Enjoyment of the outdoors and an appreciation of the area’s rugged beauty made settling here a natural choice for both men. But there was work to be done if their little community by the creek would thrive, or even just survive.

Tree-covered hills and a cloud-scattered sky reflected in calm water.
Treating AMD in Morris Creek prevents further pollution of the Kanawha River. Photo by David Kidd.

A legacy of pollution

It was 1988 when the last mine closed in the hills above Morris Creek. After it shut down, the mine was sealed and the land restored to something approaching a natural state, as prescribed by the federal Surface Mining Control and Reclamation Act of 1977. The law’s intent was to remedy the consequences after years of unregulated mining. But the many other mines that were abandoned near Morris Creek before 1977 were left as is, leaking mineral-laden runoff known as acid mine drainage (AMD) into nearby streams and tributaries.

AMD occurs when water flows over and through abandoned mine refuse, dissolving iron, manganese and other minerals. This metal-rich water ends up in streams and rivers, killing aquatic life, threatening drinking water and discouraging recreational use. Nearly 2,000 miles (3,218 kilometres) of streams and rivers in the coal mining regions of West Virginia are negatively affected by acid mine drainage. Nationally, more than 12,000 miles (19,300 kilometres) of waterways are degraded by AMD, nearly all of it originating from abandoned mines.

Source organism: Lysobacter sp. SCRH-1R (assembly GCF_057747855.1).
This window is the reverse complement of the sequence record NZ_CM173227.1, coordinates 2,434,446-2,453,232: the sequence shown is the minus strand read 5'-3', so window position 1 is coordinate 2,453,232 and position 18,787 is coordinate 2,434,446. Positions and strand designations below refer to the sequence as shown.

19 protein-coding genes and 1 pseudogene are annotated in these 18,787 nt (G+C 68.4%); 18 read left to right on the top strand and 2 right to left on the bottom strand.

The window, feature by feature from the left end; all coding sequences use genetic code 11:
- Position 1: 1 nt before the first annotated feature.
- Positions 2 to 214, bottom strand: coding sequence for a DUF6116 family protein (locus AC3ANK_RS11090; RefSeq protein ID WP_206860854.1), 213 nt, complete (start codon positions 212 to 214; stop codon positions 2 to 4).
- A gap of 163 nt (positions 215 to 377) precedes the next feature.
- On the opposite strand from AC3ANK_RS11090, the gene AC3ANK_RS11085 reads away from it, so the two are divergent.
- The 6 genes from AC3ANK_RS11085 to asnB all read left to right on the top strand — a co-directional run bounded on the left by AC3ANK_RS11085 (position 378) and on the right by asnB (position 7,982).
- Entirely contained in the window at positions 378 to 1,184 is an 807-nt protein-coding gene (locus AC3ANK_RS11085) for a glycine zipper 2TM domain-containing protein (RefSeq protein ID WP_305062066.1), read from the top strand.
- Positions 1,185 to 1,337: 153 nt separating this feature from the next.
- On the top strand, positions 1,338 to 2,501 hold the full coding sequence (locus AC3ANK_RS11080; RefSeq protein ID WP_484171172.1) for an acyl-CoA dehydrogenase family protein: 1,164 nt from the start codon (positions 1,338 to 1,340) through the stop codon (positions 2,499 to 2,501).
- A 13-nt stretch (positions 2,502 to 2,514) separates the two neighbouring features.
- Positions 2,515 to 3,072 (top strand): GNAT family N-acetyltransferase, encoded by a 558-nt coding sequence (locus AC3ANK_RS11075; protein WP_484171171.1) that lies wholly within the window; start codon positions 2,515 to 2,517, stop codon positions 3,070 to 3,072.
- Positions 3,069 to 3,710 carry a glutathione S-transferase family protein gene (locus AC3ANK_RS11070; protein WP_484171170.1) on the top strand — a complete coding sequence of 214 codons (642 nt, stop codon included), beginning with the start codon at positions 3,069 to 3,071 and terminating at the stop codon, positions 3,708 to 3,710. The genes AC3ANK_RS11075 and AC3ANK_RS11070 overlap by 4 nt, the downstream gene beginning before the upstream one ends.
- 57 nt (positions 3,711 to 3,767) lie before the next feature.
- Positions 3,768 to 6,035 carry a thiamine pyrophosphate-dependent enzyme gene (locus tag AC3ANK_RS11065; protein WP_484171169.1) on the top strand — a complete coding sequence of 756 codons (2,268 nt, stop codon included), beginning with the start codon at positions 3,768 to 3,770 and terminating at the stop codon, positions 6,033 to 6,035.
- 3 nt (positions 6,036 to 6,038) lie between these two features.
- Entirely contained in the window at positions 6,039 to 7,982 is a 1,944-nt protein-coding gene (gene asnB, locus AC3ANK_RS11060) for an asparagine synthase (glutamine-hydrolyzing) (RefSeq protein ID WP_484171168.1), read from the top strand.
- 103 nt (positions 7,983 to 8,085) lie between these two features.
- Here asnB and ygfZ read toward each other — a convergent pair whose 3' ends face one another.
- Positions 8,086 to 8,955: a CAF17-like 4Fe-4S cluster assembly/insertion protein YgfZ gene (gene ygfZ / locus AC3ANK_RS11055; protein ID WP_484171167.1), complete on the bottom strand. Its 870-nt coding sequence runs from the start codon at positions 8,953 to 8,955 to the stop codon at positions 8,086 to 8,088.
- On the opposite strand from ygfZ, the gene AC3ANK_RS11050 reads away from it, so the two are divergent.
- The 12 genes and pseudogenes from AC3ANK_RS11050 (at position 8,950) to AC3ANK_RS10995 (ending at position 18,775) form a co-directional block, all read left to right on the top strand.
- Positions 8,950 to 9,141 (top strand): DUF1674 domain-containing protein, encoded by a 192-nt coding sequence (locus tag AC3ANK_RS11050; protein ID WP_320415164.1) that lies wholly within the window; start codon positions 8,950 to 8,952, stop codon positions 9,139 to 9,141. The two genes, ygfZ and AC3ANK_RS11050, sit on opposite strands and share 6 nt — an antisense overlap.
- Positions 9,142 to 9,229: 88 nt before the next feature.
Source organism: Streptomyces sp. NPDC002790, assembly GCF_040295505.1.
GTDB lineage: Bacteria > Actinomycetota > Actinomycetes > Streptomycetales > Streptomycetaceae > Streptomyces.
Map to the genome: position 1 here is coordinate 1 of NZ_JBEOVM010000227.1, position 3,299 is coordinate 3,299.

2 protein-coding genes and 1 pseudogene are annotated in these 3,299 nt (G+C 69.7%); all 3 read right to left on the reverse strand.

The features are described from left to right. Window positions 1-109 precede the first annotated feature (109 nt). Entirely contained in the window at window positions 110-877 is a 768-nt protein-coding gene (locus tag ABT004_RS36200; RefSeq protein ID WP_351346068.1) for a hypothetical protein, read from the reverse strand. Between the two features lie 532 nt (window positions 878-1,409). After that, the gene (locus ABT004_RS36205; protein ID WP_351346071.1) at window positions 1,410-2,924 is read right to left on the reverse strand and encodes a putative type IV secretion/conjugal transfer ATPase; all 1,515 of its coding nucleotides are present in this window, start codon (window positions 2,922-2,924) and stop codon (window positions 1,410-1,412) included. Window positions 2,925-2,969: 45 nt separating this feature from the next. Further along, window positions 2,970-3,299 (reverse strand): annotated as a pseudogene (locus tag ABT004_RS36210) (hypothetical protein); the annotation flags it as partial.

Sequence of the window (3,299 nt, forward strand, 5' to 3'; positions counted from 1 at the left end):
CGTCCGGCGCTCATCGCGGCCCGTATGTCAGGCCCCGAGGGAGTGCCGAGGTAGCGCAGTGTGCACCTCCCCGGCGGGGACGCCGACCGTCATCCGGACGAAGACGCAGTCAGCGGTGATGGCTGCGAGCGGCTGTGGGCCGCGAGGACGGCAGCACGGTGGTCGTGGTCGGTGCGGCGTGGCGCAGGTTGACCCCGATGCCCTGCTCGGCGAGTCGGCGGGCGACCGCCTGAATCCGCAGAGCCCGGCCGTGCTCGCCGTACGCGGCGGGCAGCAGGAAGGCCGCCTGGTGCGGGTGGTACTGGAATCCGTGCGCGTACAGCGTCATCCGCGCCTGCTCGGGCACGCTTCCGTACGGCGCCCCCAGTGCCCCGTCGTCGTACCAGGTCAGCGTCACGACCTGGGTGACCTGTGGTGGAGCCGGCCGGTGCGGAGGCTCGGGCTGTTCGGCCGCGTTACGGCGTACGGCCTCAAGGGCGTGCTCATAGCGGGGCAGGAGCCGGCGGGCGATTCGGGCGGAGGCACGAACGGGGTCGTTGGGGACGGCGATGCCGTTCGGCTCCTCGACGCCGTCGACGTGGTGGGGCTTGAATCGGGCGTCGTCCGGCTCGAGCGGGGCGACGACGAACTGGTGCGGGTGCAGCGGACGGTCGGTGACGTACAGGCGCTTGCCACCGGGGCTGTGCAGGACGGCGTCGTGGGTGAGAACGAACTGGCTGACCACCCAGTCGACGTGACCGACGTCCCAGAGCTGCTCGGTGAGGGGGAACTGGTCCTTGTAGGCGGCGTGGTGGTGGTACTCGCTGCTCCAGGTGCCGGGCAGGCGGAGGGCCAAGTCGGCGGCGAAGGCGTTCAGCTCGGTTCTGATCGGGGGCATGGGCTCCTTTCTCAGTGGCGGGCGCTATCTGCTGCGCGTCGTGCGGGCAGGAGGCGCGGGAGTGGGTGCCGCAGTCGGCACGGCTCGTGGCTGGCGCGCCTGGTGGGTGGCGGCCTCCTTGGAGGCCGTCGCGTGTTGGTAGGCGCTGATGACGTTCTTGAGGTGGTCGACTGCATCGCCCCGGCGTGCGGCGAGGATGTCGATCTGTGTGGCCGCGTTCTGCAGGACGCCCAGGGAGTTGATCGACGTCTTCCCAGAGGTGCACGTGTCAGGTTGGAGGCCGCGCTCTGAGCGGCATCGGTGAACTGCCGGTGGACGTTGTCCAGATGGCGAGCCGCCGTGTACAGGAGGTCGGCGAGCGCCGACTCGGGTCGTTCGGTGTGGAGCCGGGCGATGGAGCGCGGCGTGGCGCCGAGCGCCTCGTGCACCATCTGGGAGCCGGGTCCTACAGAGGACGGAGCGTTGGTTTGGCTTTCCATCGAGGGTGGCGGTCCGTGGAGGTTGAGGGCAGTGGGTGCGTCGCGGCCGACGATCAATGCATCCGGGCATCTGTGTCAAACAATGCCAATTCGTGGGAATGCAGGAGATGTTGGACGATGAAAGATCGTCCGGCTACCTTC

The Morris Creek watershed covers seven and a half square miles (about 20 square kilometres), straddling Fayette and Kanawha counties, 25 miles (40 kilometres) southeast of the Capitol in Charleston. Back when Eddy was still playing in the water, slurry from a coal prep plant upstream would regularly end up in the creek. “The stream bed would get black,” he says. “Completely black. The water would be clear, but the bed would be black.” Every Thursday, bulldozers would enter the stream and push the slurry down past Montgomery and into the Kanawha River. “The stream would be nice and pretty that day,” he says. “And the next week they’d have to come back. Because within a couple of days it would be black again.” What amazes Eddy today is that this process of weekly dredging was once a requirement of the state Department of Environmental Quality.

A gravestone engraved with text, on the ground, surrounded by fallen leaves.
The small towns that sprung up to support mining near Morris Creek have since disappeared. All that remains are a few scattered graveyards. Photo by David Kidd.

Cleaning up

Officially operating since 2003, one of MCWA’s first tasks was to identify four primary project sites where the effects of acid mine drainage could be mitigated.